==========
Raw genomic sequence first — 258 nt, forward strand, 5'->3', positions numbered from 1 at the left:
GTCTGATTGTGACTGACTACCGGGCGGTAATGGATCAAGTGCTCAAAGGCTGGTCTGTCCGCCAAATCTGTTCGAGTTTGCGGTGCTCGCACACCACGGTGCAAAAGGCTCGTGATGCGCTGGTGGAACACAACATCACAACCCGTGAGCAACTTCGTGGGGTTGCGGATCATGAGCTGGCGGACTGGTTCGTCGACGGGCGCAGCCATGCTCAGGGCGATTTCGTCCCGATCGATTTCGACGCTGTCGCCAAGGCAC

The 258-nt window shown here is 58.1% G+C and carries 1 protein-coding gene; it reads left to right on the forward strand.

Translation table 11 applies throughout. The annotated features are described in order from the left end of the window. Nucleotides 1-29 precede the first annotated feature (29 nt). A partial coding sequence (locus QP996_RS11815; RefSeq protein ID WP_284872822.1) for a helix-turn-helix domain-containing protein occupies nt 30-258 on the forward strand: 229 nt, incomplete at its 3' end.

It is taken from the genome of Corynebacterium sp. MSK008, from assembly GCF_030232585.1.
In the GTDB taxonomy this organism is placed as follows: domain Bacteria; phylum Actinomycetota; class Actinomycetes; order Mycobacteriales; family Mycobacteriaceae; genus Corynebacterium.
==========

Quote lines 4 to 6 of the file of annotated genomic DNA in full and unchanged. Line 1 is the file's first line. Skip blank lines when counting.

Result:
Translation table 11 applies throughout. The annotated features are described in order from the left end of the window. Nucleotides 1-29 precede the first annotated feature (29 nt). A partial coding sequence (locus QP996_RS11815; RefSeq protein ID WP_284872822.1) for a helix-turn-helix domain-containing protein occupies nt 30-258 on the forward strand: 229 nt, incomplete at its 3' end.

It is taken from the genome of Corynebacterium sp. MSK008, from assembly GCF_030232585.1.
In the GTDB taxonomy this organism is placed as follows: domain Bacteria; phylum Actinomycetota; class Actinomycetes; order Mycobacteriales; family Mycobacteriaceae; genus Corynebacterium.